Lumbar strength
The lumbar spine needs the strength to maintain extension (a slight arch). Under load, the joints of the lumbar spine are in a biomechanically advantageous position if you keep them in extension. As soon as you fall into flexion, a couple of things happen.
1. The lower back is more vulnerable to injury because of the lesser degree of protection from the lumbar extensors.
2. The kettlebell drops out of the "upper triangle"* (formed by the knees and the groin), which tends to cause the lumbar spine to flex even further, the shoulders to elevate & protract, and the neck to "shorten". The arc/trajectory of the kettlebell becomes less of a Swing and more of a "scoop". If it sounds ugly or dangerous to you, that's because it is.

Pelvic Rhythm
How your pelvis rocks back & forth is absolutely crucial when it comes to the ballistic lifts - Swing, Clean, & Snatch. The apex of each of those lifts should result in a solid Hard Style Lock. At the apex of the Hard Style Lock, the pelvis is posteriorly rotated slightly, thanks to the maximal contraction of the glutes.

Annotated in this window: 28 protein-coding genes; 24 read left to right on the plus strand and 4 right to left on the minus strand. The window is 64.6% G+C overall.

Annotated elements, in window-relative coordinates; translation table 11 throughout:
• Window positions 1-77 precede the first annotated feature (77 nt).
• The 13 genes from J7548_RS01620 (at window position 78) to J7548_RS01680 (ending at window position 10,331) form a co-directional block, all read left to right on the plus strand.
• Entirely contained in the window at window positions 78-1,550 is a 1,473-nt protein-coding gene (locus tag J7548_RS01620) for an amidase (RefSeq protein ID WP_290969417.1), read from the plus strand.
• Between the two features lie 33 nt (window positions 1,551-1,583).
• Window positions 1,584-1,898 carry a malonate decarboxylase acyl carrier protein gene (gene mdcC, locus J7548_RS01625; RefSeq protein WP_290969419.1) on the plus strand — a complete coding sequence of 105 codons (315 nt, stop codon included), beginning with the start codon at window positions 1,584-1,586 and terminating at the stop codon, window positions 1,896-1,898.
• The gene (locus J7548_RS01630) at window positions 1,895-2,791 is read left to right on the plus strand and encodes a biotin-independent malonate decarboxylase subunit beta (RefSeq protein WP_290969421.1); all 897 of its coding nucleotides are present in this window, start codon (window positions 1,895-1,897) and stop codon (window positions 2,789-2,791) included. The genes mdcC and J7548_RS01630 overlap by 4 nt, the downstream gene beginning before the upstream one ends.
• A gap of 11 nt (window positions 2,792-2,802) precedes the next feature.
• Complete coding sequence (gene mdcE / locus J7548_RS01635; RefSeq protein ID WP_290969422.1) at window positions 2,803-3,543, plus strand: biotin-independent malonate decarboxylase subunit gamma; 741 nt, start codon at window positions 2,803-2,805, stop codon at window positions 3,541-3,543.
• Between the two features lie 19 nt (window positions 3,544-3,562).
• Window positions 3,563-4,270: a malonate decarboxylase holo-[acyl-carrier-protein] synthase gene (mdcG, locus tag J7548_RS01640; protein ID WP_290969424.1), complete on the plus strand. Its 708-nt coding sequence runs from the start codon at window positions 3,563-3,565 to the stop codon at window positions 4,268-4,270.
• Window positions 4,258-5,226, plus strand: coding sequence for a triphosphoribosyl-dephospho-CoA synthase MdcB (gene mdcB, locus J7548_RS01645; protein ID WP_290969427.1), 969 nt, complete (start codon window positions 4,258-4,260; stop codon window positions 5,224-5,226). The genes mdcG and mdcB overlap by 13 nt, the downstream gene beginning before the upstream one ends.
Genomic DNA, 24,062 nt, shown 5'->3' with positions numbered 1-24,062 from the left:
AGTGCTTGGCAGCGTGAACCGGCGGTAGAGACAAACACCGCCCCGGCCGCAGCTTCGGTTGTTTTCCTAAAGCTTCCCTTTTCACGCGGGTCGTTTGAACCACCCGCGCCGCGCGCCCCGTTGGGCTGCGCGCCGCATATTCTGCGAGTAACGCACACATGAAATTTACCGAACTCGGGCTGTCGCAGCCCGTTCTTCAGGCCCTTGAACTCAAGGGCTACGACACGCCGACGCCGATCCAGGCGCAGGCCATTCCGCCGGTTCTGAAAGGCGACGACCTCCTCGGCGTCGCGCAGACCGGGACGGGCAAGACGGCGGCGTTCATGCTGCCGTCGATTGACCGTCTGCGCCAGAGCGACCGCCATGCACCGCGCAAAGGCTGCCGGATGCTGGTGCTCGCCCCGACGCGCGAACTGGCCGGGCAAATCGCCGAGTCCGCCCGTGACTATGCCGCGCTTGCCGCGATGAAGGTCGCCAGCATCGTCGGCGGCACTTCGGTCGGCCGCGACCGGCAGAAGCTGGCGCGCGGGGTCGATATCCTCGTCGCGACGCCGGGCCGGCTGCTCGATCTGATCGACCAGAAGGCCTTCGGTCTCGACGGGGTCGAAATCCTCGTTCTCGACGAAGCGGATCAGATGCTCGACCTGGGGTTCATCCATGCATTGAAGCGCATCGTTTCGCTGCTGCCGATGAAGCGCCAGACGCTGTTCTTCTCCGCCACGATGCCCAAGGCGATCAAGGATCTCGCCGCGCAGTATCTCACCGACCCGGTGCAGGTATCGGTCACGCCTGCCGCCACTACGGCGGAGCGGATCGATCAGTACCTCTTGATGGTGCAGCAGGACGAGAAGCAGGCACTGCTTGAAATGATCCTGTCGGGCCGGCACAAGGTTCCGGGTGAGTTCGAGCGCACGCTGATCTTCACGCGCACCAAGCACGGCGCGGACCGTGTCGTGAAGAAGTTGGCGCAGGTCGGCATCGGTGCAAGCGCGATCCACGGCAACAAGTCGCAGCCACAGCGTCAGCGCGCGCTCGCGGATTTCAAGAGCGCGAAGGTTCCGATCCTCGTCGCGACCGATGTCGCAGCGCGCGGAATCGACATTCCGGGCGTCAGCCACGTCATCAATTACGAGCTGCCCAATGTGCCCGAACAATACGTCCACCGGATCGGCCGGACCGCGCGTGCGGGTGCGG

--- BUT, the bottom of those lifts should look identical to the bottom of a good Deadlift, a la the 3 Prys. Thus, relative to the femurs, the pelvis is anteriorly rotated at the bottom. So the pelvis has to be MOBILE and COORDINATED enough to move with the direction of the load dependent on where it is.

The timing of the pelvic rhythm is actually pretty simple. If you maintain the Hard Style Lock as long as humanly possible while the bell is on the downswing such that the KB Swing trajectory stays well within the "upper triangle", you'll find that the hips "hinge" or "pry" backwards instead of squatting downwards.

Get back to your training, and train with intelligence and humility. The top dogs in the RKC organization aren't those who are clamoring to show off, but rather those who are jockeying to receive corrections from those who have taken their lifts and their understanding of those lifts to new heights!

As an RKC who came through to the recent workshop Kenneth Jay & I taught at Kettlebells Orange County said to her colleagues, "Things you know the Swing?.... THINK AGAIN!"

*More on the "upper triangle" another time.

Saturday, September 12, 2009